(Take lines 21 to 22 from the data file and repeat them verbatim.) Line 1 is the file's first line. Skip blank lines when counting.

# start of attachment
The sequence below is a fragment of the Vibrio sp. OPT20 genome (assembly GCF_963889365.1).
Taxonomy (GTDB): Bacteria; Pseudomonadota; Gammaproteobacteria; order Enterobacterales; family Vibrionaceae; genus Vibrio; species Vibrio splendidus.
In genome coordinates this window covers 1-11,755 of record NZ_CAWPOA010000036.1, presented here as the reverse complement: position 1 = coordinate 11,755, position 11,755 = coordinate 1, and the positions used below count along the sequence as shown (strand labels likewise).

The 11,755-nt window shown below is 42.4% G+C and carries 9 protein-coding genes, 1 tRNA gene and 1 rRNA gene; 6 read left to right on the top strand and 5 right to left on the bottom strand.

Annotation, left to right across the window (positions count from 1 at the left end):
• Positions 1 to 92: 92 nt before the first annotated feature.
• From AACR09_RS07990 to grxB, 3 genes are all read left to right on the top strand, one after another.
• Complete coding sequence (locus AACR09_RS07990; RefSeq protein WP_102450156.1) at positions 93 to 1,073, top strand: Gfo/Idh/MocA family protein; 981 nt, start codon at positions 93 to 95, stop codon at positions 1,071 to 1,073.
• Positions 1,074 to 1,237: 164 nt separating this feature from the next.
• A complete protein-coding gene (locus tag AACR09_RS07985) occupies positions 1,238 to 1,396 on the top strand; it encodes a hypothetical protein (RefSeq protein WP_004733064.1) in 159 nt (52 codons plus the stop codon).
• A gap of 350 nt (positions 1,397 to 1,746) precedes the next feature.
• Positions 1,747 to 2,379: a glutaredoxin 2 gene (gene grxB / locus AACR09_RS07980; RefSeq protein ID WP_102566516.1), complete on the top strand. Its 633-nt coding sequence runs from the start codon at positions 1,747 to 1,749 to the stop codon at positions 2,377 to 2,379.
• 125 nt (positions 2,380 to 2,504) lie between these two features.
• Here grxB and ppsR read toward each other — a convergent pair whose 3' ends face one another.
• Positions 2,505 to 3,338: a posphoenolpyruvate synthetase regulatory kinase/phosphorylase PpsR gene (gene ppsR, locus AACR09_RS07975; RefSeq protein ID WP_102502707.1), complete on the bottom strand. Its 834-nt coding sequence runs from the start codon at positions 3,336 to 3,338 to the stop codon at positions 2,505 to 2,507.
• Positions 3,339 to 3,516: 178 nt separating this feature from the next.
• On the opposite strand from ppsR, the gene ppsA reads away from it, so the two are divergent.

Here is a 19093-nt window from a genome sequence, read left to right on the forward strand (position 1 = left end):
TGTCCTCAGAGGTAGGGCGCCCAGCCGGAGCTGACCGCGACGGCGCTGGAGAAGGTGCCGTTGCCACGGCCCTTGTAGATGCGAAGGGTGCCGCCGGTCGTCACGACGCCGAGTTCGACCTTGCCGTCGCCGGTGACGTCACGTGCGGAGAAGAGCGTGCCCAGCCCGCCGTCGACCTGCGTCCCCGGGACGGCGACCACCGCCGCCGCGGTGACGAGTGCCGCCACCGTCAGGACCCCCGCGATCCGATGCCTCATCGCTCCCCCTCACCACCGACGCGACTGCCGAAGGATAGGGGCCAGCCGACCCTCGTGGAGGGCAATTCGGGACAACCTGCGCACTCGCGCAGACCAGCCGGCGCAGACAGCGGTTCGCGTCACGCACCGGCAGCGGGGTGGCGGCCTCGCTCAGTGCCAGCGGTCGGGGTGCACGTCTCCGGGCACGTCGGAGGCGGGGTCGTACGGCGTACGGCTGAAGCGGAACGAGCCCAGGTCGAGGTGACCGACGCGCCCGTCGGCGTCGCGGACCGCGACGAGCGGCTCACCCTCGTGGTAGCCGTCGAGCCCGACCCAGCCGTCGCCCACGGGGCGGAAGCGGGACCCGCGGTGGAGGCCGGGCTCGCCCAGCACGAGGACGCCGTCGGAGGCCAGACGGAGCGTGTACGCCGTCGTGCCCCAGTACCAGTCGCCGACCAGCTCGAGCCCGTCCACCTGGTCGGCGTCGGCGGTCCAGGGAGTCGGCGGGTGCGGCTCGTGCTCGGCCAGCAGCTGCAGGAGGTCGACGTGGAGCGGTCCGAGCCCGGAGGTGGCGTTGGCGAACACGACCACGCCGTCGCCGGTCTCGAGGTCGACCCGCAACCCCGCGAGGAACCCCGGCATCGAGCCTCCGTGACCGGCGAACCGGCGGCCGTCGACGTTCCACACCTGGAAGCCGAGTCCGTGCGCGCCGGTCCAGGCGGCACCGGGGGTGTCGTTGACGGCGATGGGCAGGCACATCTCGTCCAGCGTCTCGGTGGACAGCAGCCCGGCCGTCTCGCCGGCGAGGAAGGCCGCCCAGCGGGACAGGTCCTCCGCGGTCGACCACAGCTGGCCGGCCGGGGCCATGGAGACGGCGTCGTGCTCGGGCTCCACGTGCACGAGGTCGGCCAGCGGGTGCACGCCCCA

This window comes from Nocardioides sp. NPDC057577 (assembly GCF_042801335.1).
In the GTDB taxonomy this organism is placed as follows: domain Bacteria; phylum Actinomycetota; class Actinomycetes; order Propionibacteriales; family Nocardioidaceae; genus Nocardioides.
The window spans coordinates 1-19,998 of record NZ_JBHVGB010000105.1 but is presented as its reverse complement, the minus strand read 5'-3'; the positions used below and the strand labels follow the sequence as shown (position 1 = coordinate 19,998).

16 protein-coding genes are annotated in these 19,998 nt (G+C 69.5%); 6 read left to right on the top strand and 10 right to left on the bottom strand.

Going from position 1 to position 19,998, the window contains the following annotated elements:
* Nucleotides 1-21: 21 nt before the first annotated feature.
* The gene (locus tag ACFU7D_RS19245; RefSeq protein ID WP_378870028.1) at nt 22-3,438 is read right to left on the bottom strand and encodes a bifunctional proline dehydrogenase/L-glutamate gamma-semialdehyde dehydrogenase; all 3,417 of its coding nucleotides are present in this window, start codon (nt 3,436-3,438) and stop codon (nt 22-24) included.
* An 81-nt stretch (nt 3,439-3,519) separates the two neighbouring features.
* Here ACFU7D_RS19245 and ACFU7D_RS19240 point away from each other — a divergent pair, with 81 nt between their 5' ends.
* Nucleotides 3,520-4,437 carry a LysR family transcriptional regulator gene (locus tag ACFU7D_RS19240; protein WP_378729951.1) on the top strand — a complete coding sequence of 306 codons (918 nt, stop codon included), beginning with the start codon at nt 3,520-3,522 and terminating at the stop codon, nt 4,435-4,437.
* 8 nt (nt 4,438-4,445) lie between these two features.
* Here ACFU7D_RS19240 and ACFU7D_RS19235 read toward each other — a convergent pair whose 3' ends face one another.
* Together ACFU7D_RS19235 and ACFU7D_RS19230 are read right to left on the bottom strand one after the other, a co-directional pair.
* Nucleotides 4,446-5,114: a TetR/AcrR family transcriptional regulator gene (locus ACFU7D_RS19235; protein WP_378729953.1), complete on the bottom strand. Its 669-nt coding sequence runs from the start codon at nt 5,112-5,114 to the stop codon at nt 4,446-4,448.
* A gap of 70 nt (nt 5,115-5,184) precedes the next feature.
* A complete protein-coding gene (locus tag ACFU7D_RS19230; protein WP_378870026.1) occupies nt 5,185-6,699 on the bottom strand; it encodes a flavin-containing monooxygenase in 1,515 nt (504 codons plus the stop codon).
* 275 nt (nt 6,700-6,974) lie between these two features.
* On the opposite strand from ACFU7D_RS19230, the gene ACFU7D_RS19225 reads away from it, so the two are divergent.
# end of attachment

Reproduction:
In the GTDB taxonomy this organism is placed as follows: domain Bacteria; phylum Actinomycetota; class Actinomycetes; order Propionibacteriales; family Nocardioidaceae; genus Nocardioides.
The window spans coordinates 1-19,998 of record NZ_JBHVGB010000105.1 but is presented as its reverse complement, the minus strand read 5'-3'; the positions used below and the strand labels follow the sequence as shown (position 1 = coordinate 19,998).